By junior high school, I had had four or five years of special tutoring. The teachers gave me as much extra help as they could, but I was still failing. My parents were my sole source or support and encouragement and gave me the incentive to work hard. My father's policy was that grades were not important, but he did want me to achieve all "I's" in attitude on my report card. By eighth grade, I had run out of steam. I had tried hard, but within the system of grades, trying hard did not count; I was a failure. I was frustrated and by now I had the desire to be popular. I became friends with the most popular person - who was both class clown and the most devious boy in town. I followed in his footsteps (a dutiful protege) until I developed my own bag of tricks. Then, we formed a dynamic duo of delinquents. We stole things from downtown stores; we broke into the schools; we left our houses late at night; we smoked cigarettes; we emptied the fire extinguishers from the school buses and sprayed foam all over the parking lot - the list is endless. That same year, I had a contest with another friend to see who could get the most "pink slips" in one semester. Unfortunately, I came in second with 54, getting as many as three a day! They were not hard for me to earn; I was a great success at failure. My friend was often belligerent with the principal and was expelled from school. I was smarter and played guilty under the circumstances, explaining that "I knew I was wrong and I was sorry," in order to be vindicated. It always worked well

As far as my criminal cases were concerned, I was one of the few among my friends who did not go to juvenile court. I always pleaded guilty to the charges, and I always told the truth; this policy paid off because I made the juvenile officer think I was basically a good boy who was "bad" because of social pressure.

Throughout these troubled times, my parents were fantastic. My father was always eager to understand my actions and to discuss any problems. He never resorted to physical punishment. He used the most effective punishment -the lecture, which made me feel so guilty because I had hurt him. Both of my parents were understanding, and I could always feel their love that often had to shine through their disappointment in my actions. My father also stressed the importance of personal relationships whether with adults or peers. He emphasized working out the problems. Striving to understand the other person's point of view. In school, he said, "Always be the first in line, sit in front rows, show interest, volunteer for any- thing that was asked, and most important, always look at the instructor squarely in the eyes to demonstrate concern and awareness." In sum, he stressed always caring about one's appearance to others. These were the techniques which brought me successful relationships with teachers and peers, particularly in high school. I will always believe that these devices are the keys to any type of leadership quality. Through these qualities, I developed a solid personality and won close friends and teachers who were willing to understand instead of ignoring me by throwing me out of class.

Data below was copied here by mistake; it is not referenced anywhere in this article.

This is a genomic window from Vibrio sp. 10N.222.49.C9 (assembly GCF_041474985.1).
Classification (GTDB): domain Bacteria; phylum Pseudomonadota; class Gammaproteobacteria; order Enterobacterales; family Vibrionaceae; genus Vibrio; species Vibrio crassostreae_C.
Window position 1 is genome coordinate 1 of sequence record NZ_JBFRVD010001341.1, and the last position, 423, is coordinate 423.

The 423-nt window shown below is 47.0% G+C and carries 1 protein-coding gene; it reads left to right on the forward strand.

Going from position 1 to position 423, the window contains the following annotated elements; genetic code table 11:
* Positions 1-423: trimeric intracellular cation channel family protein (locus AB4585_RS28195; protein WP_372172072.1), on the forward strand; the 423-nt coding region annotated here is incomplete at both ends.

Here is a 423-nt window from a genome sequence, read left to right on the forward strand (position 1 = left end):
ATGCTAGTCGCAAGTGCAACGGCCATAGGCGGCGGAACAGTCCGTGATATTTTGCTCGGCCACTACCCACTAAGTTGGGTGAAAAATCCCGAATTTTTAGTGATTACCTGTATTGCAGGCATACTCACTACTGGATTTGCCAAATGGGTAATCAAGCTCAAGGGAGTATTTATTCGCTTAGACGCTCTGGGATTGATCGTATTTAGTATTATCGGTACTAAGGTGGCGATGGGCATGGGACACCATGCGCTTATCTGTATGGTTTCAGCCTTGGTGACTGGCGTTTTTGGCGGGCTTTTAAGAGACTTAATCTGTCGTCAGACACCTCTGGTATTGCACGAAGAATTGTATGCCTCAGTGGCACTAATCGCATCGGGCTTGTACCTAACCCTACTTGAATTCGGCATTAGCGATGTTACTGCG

During the summer preceding high school, two very important events occurred. The first involved a long talk with my father and the town juvenile officer. We discussed my previous behavior in terms of being criminal. They pointed out that when one entered high school, he became of legal age and was sent to regular court, thus incurring a criminal record. From that day on, I abandoned my bad behavior and had no problem with the police. The second major event was having my academic problem diagnosed and labeled as "dyslexia." I was told that I was intelligent but that I had a specific learning disability. I did not accept that I was intelligent, but at least knowing I was dyslexic helped me to explain why I did not do well in school

Throughout high school, I worked hard and still attained poor grades. I compensated for my failures by taking out my frustration on the football field, the wrestling pad, the basketball court, in addition to playing the drums in a rock group. Working hard in school and in sports prepared me for working hard outside of school, too. After athletic practice, I would come home, eat dinner, study until 9:00 p.m., go to bed, and then waken at 3:30 a.m. every day to study - usually foreign languages which have always been an anathema to me. While I disliked the academic side of high school, I thrived on social and sports events. My most enjoyable class was architecture, where I spent all of my free periods. It was the only subject that I could do without confusing everything and performing things backwards. I still could not read or write to any significant degree, so my parents and friends read to me and helped me with my homework. I talked with my teachers as much as possible about my courses. My family was always helping me and supporting my efforts.   My parents were constantly talking to both administrators and teachers. I was an extremely fortunate dyslexic, surrounded by people who wanted desperately to help and understand.